Round brackets, or parentheses, crop up less frequently than many punctuation symbols in fiction writing, but that doesn’t mean we must ban them. This post explores two ways to make them work effectively.
What are round brackets?
This is what they look like: ( )
They always come in pairs, and act as alternatives to paired dashes or commas in fiction. They have other functions in non-fiction writing but I’ll leave that discussion to a non-fiction editor!
Compare these examples:
All of the above are grammatically correct, though paired brackets (like dashes) are stronger than commas, and more interruptive to the eye than both commas and dashes, probably because they’re used less frequently and associated more with non-fiction work.
Every writer will do well to ask themselves how their choice of parenthetical styling will affect the rhythm and clarity of their prose.
Every writer will also do well to ask themselves whether readers will be annoyed by them. Like serial commas, adverbs and the singular they, round brackets rarely pass a reader or an editor without evoking opinion. More on that later.
Brackets, full points and capitalization
Regardless of which English you’re using – British or American, for example – the rule is the same:
Detective Harnby typed up the report and dumped it on the desk in the chief-super’s office (and what a sty that was).
Detective Harnby typed up the report and dumped it on the desk in the chief-super’s office. (And what a sty that was.)
Danger, Will Robinson!
Round brackets in fiction garner strong opinion, usually negative.
The most-cited reason I’ve seen – and it’s a valid one – is that they pull readers out of a story. Given that there’s no reason on earth why you’d want to pull a reader out of a story, tread carefully.
Still, given that they’re not grammatically wrong, it’s only right that we should consider the ways in which round brackets might work in your fiction. The two I’ve seen most often are as follows:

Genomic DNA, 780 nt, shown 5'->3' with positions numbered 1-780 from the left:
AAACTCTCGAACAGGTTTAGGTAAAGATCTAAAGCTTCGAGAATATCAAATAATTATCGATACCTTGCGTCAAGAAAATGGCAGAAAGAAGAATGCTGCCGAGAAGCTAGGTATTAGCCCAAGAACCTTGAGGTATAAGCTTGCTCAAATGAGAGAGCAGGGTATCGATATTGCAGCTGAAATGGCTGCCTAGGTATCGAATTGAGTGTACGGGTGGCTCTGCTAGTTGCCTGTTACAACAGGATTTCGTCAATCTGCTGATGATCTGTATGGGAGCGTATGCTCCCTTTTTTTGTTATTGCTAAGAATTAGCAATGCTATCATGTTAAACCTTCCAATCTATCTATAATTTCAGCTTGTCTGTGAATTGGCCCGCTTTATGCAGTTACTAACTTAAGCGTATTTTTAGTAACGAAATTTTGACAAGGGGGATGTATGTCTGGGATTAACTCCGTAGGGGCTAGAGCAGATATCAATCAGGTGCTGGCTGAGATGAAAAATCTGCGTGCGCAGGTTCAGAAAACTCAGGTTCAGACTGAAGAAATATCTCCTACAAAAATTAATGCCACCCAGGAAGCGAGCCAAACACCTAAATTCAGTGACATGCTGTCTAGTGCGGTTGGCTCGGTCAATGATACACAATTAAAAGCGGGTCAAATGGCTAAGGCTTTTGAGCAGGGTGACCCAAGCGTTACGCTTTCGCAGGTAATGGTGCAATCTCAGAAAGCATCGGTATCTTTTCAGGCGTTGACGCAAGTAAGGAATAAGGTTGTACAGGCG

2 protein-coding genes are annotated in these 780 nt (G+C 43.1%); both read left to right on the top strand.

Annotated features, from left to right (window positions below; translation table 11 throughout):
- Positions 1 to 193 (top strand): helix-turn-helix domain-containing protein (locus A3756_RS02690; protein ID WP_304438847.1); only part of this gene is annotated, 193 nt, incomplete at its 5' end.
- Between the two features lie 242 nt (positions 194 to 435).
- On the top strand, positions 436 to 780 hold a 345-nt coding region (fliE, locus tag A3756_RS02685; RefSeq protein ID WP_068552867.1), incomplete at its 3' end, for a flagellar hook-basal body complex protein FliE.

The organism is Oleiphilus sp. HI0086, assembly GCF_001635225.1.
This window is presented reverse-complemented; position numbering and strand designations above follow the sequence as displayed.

Round brackets in fiction: Satire
For an example of how round brackets can be used for satirical purposes, we need look no further than Dickens.
In Our Mutual Friend (Wordsworth Editions, 1997), the viewpoint is omniscient. The scene is an ostentatious banquet hosted by the Veneerings. Dickens uses round brackets to set off narrative asides that poke fun at the guests and show them as the bumptious fools he believes them to be – and wants us to.
Here’s an excerpt from p. 11:
A mirror reflects the Veneering crest, in gold and eke in silver, frosted and also thawed, a camel-of-all-work. The Heralds’ College found out a crusading ancestor for Veneering, who bore a camel on his shield (or might have done it if he had thought of it),
In other words, the crest is a farce.
And one of the diners, a Mr Twemlow, is obsessed over whether he is Veneering’s ‘oldest friend’, though he would never admit to being bothered by such a thing.
Dickens’s bracketed snipe (p. 12) leaves us in no doubt about the man’s snobbery; it interrupts the dialogue of Lady Tippins, a frightful show-off whose ‘my dear’ sends Twemlow into a tizzy:
This approach is unlikely to find favour with readers who bought your high-octane thriller expecting a rollercoaster ride. The external narrator’s voice is overwhelming, and in most contemporary commercial fiction it will slow readers down, drag them out of the story, and infuriate them.